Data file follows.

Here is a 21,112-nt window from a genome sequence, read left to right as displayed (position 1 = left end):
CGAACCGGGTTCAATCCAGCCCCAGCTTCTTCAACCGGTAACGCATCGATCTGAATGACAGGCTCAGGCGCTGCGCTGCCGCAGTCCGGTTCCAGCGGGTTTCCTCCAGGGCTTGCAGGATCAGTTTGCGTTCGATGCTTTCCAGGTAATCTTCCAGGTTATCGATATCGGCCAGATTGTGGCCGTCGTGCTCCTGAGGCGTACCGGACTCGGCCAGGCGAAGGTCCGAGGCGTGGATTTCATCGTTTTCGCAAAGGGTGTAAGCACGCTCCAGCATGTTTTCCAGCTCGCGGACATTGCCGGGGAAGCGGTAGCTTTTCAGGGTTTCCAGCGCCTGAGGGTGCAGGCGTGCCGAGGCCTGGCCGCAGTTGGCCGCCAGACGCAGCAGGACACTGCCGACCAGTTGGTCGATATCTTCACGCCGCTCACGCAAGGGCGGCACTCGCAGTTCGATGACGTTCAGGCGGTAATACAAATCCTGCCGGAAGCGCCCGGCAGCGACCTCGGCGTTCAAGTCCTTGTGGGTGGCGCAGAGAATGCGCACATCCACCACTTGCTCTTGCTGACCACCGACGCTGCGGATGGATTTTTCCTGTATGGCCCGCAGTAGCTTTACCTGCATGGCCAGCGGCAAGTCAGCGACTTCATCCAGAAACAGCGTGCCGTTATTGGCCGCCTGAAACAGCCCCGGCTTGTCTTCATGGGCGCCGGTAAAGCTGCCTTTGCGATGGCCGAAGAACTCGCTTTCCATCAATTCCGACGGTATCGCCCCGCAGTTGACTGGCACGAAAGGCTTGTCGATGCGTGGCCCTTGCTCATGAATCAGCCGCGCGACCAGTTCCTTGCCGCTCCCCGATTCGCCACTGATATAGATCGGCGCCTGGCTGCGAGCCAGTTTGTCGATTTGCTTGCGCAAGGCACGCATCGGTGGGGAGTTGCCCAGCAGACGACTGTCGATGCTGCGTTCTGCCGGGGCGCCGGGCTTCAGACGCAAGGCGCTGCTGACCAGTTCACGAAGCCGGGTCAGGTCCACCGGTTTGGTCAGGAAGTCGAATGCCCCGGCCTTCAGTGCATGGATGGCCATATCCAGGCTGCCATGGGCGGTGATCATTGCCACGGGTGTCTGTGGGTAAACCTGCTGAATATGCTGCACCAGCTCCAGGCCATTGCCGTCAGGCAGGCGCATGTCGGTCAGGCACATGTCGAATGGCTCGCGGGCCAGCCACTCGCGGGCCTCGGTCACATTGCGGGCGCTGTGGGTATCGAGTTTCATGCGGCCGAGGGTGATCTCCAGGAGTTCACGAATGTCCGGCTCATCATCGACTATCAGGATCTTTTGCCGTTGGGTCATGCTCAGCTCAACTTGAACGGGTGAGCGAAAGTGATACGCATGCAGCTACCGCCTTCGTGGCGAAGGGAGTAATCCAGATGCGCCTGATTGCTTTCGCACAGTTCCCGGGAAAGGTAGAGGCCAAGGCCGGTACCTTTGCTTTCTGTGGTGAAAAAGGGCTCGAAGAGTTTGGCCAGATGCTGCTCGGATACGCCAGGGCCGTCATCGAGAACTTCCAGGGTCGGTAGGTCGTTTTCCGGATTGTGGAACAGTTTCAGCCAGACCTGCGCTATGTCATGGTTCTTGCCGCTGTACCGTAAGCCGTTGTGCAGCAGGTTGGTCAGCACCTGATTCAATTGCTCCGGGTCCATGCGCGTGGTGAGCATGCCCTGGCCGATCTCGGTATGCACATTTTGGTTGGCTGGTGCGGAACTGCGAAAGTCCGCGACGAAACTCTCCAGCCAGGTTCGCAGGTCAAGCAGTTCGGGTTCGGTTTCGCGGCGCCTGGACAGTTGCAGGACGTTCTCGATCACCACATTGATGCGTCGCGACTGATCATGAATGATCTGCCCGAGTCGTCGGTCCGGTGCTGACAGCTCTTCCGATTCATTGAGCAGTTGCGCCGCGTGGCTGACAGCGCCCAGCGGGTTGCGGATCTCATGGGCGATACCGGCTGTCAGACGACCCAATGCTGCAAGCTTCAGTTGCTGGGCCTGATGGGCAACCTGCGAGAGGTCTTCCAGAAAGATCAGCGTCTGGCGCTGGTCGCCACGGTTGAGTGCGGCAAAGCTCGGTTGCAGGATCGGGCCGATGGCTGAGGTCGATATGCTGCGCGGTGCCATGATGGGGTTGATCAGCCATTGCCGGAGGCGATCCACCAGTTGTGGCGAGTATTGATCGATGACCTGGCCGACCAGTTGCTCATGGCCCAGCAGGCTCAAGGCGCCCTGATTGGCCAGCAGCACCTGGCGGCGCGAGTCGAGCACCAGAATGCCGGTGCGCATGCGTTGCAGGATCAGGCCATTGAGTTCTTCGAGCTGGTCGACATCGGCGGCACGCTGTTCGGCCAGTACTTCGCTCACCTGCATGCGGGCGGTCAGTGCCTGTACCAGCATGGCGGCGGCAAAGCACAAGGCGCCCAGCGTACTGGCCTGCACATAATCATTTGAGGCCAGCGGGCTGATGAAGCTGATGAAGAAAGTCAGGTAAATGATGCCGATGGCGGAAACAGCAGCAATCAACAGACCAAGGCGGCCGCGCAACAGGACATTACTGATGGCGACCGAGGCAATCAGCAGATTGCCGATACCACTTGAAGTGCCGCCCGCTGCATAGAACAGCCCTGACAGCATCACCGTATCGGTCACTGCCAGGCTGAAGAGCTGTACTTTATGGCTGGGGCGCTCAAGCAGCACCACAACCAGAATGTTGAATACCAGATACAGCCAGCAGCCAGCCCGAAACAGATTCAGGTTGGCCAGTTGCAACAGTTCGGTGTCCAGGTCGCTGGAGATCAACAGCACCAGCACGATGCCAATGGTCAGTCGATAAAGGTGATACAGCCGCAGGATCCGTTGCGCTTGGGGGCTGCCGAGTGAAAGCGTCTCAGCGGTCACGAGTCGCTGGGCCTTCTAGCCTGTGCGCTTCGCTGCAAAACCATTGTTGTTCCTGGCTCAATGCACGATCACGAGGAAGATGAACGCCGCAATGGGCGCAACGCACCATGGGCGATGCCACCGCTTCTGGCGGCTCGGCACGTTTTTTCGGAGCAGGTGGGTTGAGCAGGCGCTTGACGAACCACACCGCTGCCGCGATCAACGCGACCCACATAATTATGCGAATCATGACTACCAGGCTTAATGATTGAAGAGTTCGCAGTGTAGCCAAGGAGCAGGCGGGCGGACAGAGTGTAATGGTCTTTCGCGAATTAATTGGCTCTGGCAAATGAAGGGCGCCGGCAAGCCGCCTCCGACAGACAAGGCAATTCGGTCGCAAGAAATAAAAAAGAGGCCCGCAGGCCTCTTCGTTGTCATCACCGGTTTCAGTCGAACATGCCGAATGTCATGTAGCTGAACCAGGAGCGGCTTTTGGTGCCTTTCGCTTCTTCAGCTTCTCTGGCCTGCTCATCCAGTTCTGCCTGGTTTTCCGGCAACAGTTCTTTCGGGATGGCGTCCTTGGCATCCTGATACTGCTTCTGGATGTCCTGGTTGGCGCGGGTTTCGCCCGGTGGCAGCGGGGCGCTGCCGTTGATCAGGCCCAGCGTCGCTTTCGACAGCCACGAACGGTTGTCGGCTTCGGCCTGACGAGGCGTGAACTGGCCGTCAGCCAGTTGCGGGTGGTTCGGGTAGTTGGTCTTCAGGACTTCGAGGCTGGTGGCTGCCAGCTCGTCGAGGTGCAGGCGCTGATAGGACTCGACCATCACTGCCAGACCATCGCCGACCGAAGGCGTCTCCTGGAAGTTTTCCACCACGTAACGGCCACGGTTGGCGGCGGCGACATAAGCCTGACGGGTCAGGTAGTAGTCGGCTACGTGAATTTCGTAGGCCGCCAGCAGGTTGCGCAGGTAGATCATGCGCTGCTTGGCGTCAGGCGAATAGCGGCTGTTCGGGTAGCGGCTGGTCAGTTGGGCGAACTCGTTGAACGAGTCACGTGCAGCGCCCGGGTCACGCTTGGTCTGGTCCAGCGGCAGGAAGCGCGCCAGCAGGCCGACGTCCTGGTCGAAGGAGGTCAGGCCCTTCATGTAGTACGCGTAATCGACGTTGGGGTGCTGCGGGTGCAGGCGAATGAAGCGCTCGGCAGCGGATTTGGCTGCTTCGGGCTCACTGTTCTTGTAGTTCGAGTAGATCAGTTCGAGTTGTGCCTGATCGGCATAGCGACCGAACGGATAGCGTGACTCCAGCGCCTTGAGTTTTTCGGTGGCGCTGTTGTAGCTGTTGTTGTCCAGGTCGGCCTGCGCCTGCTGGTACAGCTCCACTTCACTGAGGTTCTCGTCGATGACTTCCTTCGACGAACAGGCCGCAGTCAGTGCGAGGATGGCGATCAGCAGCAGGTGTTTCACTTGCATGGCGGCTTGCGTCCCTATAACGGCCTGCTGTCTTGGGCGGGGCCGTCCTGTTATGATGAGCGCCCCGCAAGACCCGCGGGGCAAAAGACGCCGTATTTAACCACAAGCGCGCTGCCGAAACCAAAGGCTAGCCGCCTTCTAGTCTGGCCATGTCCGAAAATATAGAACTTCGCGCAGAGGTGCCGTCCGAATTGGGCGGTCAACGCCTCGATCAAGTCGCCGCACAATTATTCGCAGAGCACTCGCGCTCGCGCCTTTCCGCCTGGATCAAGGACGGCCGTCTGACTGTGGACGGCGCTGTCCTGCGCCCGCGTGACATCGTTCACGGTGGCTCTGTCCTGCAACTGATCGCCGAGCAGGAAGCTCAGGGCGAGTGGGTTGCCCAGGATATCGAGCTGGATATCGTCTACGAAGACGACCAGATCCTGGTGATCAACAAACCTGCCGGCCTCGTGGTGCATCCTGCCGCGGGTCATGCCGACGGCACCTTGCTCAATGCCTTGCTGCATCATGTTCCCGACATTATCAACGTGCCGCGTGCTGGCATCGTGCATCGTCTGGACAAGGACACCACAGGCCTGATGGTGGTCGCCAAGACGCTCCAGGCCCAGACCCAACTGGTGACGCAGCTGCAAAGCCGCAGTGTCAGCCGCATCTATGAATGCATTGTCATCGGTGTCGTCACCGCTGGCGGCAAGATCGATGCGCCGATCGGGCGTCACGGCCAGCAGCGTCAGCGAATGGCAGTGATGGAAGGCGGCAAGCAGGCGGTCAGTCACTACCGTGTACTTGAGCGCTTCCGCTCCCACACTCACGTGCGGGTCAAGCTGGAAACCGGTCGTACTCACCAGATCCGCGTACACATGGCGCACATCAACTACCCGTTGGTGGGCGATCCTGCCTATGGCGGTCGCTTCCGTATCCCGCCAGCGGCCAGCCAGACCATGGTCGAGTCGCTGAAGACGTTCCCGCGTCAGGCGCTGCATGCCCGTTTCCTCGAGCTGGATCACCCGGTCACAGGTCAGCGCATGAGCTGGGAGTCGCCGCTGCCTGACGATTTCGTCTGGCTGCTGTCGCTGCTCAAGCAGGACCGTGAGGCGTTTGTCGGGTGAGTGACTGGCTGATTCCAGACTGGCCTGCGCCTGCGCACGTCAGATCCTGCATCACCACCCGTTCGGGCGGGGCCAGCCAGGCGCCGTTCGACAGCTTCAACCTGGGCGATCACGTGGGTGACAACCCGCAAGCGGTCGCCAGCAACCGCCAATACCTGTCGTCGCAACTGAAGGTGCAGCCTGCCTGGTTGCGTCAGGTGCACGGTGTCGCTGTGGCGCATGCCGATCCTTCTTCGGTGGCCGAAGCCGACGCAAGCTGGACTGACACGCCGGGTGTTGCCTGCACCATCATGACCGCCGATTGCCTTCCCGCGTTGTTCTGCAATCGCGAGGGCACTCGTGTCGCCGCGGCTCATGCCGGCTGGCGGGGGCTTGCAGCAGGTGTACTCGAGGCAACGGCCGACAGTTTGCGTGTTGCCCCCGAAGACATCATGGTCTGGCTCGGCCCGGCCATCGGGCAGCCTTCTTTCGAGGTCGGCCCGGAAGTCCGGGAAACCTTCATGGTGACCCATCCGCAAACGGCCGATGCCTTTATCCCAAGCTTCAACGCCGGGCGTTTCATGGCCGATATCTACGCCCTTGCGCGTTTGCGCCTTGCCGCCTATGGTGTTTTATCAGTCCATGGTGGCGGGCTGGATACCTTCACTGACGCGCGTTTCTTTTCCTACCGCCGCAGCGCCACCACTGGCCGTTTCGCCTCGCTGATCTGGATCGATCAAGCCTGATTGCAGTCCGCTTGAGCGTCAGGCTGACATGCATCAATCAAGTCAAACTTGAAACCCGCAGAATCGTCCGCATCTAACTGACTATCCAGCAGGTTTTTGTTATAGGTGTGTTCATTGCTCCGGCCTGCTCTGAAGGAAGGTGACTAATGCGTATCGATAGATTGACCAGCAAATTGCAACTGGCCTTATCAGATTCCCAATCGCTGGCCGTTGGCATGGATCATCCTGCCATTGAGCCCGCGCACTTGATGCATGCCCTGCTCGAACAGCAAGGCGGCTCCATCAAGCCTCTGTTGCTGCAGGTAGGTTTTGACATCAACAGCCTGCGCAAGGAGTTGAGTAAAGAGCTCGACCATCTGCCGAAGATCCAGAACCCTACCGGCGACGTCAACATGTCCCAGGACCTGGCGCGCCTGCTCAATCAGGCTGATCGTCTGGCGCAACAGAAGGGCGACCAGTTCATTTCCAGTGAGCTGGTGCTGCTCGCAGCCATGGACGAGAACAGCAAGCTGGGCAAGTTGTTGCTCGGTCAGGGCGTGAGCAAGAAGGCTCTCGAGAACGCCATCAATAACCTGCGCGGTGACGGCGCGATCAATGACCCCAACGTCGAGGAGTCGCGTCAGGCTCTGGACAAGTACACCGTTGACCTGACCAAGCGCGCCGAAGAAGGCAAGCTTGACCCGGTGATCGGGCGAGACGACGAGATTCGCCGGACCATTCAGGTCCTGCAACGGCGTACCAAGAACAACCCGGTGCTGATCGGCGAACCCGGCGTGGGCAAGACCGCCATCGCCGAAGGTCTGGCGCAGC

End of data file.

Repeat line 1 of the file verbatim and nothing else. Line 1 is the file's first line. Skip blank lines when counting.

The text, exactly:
Here is a 21,112-nt window from a genome sequence, read left to right as displayed (position 1 = left end):